Musical Modernism and the Turn of the Twenty-First Century is a general-sounding title. Yet this excellent and readable, if at times closely-packed, book by David Metzer advances a more precise thesis. In other words, this is not the survey that it sounds as though it might be. The book does cover music in the last 30 years, from 1980; and it relies on a certain understanding of and familiarity with what has been written in that time. But Metzer suggests that "Modernism", not "Postmodernism", has remained the defining stylistic, historical and philosophical current at a time when other cultural historians have "written it off". Nor does this view imply either an extension or expansion of what is "Modern", nor a contraction of "Postmodern". Rather a re-assessment of the music (and for that matter literature and the other arts) as it's developing during years to which we are perhaps too close to be as dogmatic as are those who have declared Modernism dead.
The book forms part of, and is a volume in, Cambridge University Press' "Music in the Twentieth Century" series under the overall editorship of Arnold Whittall. As such, it necessarily follows certain praxes… it's scholarly and expects the reader to work at its ideas; it's not afraid to cover specific, specialized, areas; and it's well written! Indeed, Metzer, Professor of Music at the University of British Columbia, has defined his area very well, and followed through with impressive thoroughness.
Metzer's argument is supported by close examination of the works of three contemporary composers, Ligeti, Ferneyhough and Lachenmann. In their music he identifies new concerns, yet concerns that are convincingly demonstrated to be continuous with the music of the greater part of the twentieth century… purity, silence, fragmentation and flux. Since there is little or nothing that is innately "postmodern" about these aesthetics or compositional techniques, it can be argued that (since they can be shown to provide much of the impetus for the new in "new music") they represent an effective renewal, or continuity, of musical vibrancy, and one that shows little sign of attenuation as their characteristics continue to infuse composers' lines of inquiry. These include "spectralism" and the "new complexity".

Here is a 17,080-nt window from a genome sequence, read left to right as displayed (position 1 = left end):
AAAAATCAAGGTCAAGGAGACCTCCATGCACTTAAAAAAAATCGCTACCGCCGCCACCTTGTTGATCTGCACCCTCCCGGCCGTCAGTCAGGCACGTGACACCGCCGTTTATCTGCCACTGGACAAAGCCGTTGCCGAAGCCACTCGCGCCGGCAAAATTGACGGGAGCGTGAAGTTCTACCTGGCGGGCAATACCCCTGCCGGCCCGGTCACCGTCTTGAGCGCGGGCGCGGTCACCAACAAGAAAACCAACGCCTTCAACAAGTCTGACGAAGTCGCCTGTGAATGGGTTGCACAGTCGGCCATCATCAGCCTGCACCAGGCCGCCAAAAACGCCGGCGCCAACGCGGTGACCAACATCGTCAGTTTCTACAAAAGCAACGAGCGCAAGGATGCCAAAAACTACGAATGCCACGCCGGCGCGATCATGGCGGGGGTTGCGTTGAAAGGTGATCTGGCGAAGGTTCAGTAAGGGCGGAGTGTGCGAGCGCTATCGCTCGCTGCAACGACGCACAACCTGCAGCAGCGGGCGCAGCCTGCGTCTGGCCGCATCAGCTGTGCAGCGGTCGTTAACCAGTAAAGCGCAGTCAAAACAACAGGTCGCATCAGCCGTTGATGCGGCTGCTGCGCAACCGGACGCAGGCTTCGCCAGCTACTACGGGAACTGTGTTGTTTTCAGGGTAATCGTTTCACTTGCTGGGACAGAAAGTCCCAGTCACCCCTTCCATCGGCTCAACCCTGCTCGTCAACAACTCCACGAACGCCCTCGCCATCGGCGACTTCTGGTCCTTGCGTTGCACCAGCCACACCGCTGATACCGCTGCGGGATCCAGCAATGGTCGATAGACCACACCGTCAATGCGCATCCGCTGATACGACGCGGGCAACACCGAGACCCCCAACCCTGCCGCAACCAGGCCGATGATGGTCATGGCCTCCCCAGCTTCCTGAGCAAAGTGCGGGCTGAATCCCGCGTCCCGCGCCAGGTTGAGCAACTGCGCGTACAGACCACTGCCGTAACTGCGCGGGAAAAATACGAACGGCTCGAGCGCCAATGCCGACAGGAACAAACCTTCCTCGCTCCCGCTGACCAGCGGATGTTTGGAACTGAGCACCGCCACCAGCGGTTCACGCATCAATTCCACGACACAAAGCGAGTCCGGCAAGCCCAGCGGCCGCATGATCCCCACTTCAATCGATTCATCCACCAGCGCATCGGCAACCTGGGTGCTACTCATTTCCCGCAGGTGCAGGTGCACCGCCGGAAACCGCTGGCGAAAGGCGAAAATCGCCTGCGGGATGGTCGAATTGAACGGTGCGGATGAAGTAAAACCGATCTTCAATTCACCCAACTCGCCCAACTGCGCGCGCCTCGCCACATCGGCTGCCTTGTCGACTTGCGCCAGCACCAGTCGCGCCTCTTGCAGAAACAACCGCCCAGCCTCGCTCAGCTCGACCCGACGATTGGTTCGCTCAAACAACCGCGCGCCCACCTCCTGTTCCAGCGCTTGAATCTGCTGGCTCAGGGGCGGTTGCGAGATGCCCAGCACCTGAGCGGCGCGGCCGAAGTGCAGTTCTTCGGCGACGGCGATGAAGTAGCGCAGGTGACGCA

Replete with musical examples and illustrations where appropriate, the book takes just five chapters contained in under a further 250 pages to examine those "lines of inquiry" (the abstracts and techniques, purity, silence, fragmentation and flux) as explored in the works of the three composers just named in particular, and in the work of a wider cohort of their contemporaries in general. Metzer's unabashed conclusion is that the twentieth century saw no division between and across notional historical boundaries and eras as is usually accepted to have been heralded in by the fin de siècle epoch in the nineteenth century. Metzer is happy (and confident) to call upon critics whose work only partly supports or refutes this thesis – like Adorno, and Marjorie Perloff in the realm of poetry. This is not to say he is dishonestly selective. Rather that their work itself is in a state of flux; indeed, that the arguments against the demise of Modernism as a cultural force continue to evolve. He does demonstrate beyond doubt, though, that the unequivocal proposal of this demise is on the wane.
Metzer puts it as succinctly as any of those whose own arguments he refutes… "The map inferred from some accounts of music since World War Two is marked by a single line, that between modernism and postmodernism. That line does not appear on the map sketched here. There is instead a web of thin lines between individual compositions. The lines reveal the connections that exist between pieces, the distances between them, and the stylistic groupings within the contemporary pluralistic realm" [page 246]. That's a justificable conclusion to follow the specifics of the musical examples throughout the book.
Whether or not you are convinced by this argument (and it's supported expertly throughout the book by examples, clear examinations, closely-reasoned narrative threads, and well-marshaled evidence), at least it's a fruitful one to explore. The text is at times dense, the allusions may require some research. The language is at times appropriately uncompromising. But the temptation to see what is otherwise an arbitrary date-range, that around 2000, as a watershed had better be challenged. And David Metzer does so extremely well. A valuable and persuasive contribution to our understanding of contemporary music, and one with which anyone with any investment in this, our own, musical period, should be familiar.
Copyright © 2010 by Mark Sealey.